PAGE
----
Burton D. Morgan Center for Entrepreneurship

Purdue national life sciences biz plan competition creates discovery with delivery opportunities

November 19, 2009

Massachusetts medical-therapy company takes top prize at $100,000 Purdue life sciences competition.

WEST LAFAYETTE, Ind. – A Massachusetts medical-therapy company won the sixth Purdue University Life Sciences Business Plan Competition, a $100,000 event that highlights promising entrepreneurship efforts in the life sciences arena.

Novophage Therapeutics captured the $30,000 top prize during Tuesday’s (Nov. 10) event at the Burton D. Morgan Center for Entrepreneurship. The company is developing a disruptive biological therapy designed to increase the effectiveness of antibiotic treatments, slow the onset of antibiotic resistance and prevent harmful biofilms.

The Cambridge-based firm — led by Massachusetts Institute of Technology doctoral students Tanguy Chau, Timothy Lu and Michael Koeris — also won $5,000 in services from law firm Baker & Daniels and $5,000 in business services from accounting firm Ernst and Young.

Runner-up was Nano-Rad LLC, a West Lafayette company developing technology for delivering low-dose rate radiation precisely at tumor margins immediately following their surgical removal. Nano-Rad received $20,000, plus $6,000 in legal and business services.

As the top Indiana team, Nano-Rad also won $10,000 from BioCrossroads, which helps lead development of the state’s life-sciences industry. Richard Mussmann is Nano-Rad’s president and chief executive officer.

“This year’s competition featured eight strong finalists, including several Indiana startups that are helping as the state advances its already strong presence in the life-sciences arena,” said Richard Cosier, dean and Leeds Professor at the Krannert School of Management and co-director of Discovery Park’s Burton D. Morgan Center for Entrepreneurship. “But only one could win, and Novophage Therapeutics stood out among the field for its innovative process, solid presentation and its plan for bringing it to the marketplace.”

Glytrix Inc., based in Lafayette, won the $10,000 third prize, plus $4,000 in legal and business services. The Indiana company is looking to advance therapeutics to reduce skin scarring following surgical procedures.

The $5,000 fourth prize went to Bioregeneration, a West Lafayette company focused on developing and manufacturing a process for regeneration of orthopedic interfaces between soft connective tissue and bone.

The remaining four finalists in the competition each received $2,500. They are:

  • Bombyx Technologies, an Ithaca, N.Y.-based company developing a low-cost corneal repair device that would work like a contact lens as an alternative to transplant surgery. * Cascade Metrix Inc., an Indianapolis-based medical technology firm focused on rapid commercialization of a blood-glucose monitoring system in critical-care settings.
  • GlucaGo LLC, a Lafayette-based company developing medical rescue devices for administering solid-phase medical substances through solution-phase injection.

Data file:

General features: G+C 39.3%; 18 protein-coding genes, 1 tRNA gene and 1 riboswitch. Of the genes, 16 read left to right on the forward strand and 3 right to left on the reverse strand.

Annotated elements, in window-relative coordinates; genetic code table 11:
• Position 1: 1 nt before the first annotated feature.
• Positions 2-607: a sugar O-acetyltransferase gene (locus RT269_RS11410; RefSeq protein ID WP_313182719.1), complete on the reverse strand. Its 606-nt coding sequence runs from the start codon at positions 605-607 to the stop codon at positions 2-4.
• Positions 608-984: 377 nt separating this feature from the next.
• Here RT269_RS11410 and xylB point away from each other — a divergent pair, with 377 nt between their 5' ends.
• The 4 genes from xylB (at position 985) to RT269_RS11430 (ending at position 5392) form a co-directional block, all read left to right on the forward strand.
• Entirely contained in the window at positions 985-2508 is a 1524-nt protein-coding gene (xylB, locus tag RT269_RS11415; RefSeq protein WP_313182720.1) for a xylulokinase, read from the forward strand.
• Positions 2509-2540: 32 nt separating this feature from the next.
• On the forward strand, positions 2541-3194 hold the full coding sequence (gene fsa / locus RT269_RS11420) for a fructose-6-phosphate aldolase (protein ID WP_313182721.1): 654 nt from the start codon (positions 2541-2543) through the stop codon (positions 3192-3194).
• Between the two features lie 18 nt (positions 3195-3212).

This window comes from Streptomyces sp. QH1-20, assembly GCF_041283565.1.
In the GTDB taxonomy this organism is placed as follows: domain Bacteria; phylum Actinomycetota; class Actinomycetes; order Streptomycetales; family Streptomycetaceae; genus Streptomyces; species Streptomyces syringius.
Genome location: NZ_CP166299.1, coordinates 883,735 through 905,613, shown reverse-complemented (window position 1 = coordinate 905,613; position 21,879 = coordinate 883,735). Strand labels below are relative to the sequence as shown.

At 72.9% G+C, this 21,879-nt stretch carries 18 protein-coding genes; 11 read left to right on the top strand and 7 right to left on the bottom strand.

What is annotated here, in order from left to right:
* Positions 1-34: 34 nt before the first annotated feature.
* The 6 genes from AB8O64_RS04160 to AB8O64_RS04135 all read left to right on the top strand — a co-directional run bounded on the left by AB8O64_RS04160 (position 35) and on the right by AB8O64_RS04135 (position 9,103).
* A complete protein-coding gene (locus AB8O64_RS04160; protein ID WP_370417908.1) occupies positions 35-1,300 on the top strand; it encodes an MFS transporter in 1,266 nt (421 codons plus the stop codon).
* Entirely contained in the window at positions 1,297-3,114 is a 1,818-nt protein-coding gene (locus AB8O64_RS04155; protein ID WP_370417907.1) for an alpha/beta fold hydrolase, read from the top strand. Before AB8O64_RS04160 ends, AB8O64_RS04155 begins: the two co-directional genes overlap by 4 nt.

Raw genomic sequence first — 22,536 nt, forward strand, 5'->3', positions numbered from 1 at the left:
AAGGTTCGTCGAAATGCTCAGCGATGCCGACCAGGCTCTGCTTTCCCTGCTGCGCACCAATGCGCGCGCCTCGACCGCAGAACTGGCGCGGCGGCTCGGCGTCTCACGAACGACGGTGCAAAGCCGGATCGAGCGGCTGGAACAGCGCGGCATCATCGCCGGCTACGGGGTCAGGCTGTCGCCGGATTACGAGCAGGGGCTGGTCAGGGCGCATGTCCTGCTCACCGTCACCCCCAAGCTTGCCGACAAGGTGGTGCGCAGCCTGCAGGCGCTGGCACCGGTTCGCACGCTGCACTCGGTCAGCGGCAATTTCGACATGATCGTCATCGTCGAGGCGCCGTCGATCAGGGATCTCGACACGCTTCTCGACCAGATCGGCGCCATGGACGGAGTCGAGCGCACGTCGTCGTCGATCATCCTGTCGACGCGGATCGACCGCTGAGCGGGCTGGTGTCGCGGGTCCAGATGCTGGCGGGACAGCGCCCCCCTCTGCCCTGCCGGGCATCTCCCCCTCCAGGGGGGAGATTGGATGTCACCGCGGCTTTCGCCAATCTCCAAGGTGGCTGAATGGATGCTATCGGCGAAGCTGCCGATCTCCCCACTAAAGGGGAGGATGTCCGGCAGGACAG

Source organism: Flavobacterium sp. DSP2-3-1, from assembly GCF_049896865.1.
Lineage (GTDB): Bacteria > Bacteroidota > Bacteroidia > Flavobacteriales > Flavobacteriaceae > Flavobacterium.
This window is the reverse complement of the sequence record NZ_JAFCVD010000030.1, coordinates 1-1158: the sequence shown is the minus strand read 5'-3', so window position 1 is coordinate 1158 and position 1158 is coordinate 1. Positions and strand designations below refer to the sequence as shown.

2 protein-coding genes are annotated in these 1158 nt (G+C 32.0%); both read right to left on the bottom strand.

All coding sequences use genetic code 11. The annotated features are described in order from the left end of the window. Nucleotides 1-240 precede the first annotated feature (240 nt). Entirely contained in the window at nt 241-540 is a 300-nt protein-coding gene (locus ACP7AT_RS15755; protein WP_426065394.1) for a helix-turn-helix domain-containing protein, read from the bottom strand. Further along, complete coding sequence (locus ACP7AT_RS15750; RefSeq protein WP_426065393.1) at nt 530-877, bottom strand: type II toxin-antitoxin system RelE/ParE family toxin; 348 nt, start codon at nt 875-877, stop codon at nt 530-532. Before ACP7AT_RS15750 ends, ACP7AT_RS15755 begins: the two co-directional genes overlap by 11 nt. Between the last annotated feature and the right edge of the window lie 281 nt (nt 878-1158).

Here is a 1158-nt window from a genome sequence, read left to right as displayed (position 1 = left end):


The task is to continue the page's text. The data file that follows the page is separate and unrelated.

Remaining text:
• Indiana Nanotech LLC, an Indianapolis firm developing tailored calcium phosphate materials for dental and medical applications.

 In winning the annual competition, Novophage Therapeutics also is eligible to receive free business incubator space in one of Purdue Research Park’s technology centers in the state for up to one year. That would give the East Coast company access to conference rooms, use of shared business equipment, business coaching and other support services.

West Lafayette-based Seyet LLC also is awarding in-kind 3-D computer graphics visualization services to Novophage Therapeutics, Nano-Rad and Glytrix.

As the top finisher involved in small-molecule drug discovery, Glytrix will receive in-kind preclinical contract testing services from event sponsor Watertown, Mass.-based Apredica.

The event drew 27 entrants. Judges advanced 13 to the business-plan phase, in which firms provided detailed roadmaps for moving from concept and prototype stage to commercialization. The eight finalists were invited to make 45-minute presentations to a panel of 11 judges.

The competition targets U.S.-based startup businesses in the life-sciences arena. Companies must be three years old or younger with the equivalent of 10 or fewer full-time employees. Entrants also cannot have third-party intellectual property agreements. It is sponsored by Discovery Park’s Burton D. Morgan Center for Entrepreneurship, the Burton D. Morgan Foundation and the Alfred Mann Institute for Biomedical Development at Purdue.

FAST Diagnostics, an Indianapolis-based company commercializing a kidney diagnostic test, took top honors and $50,000 in cash and services in the 2008 competition.

Photo links:
http://news.uns.purdue.edu/UNS/images/%2b2009/novophage.jpg
http://news.uns.purdue.edu/UNS/images/+2009/nanorad.jpg

Writer: Phillip Fiorini, 765-496-3133, pfiorini@purdue.edu
Sources: Richard Cosier, 765-494-4366, rcosier@purdue.edu
Tanguy Chau, 617-253-6591, tanguy@mit.edu
Richard Mussmann, president, Nano-Rad, 812-209-9992, rich.mussmann@nano-rad.com
Candiss Vibbert, 765-494-9404, vibbert@purdue.edu
Jackie Lanter, Burton D. Morgan Center, 765-494-1335, BDMCenter@purdue.edu

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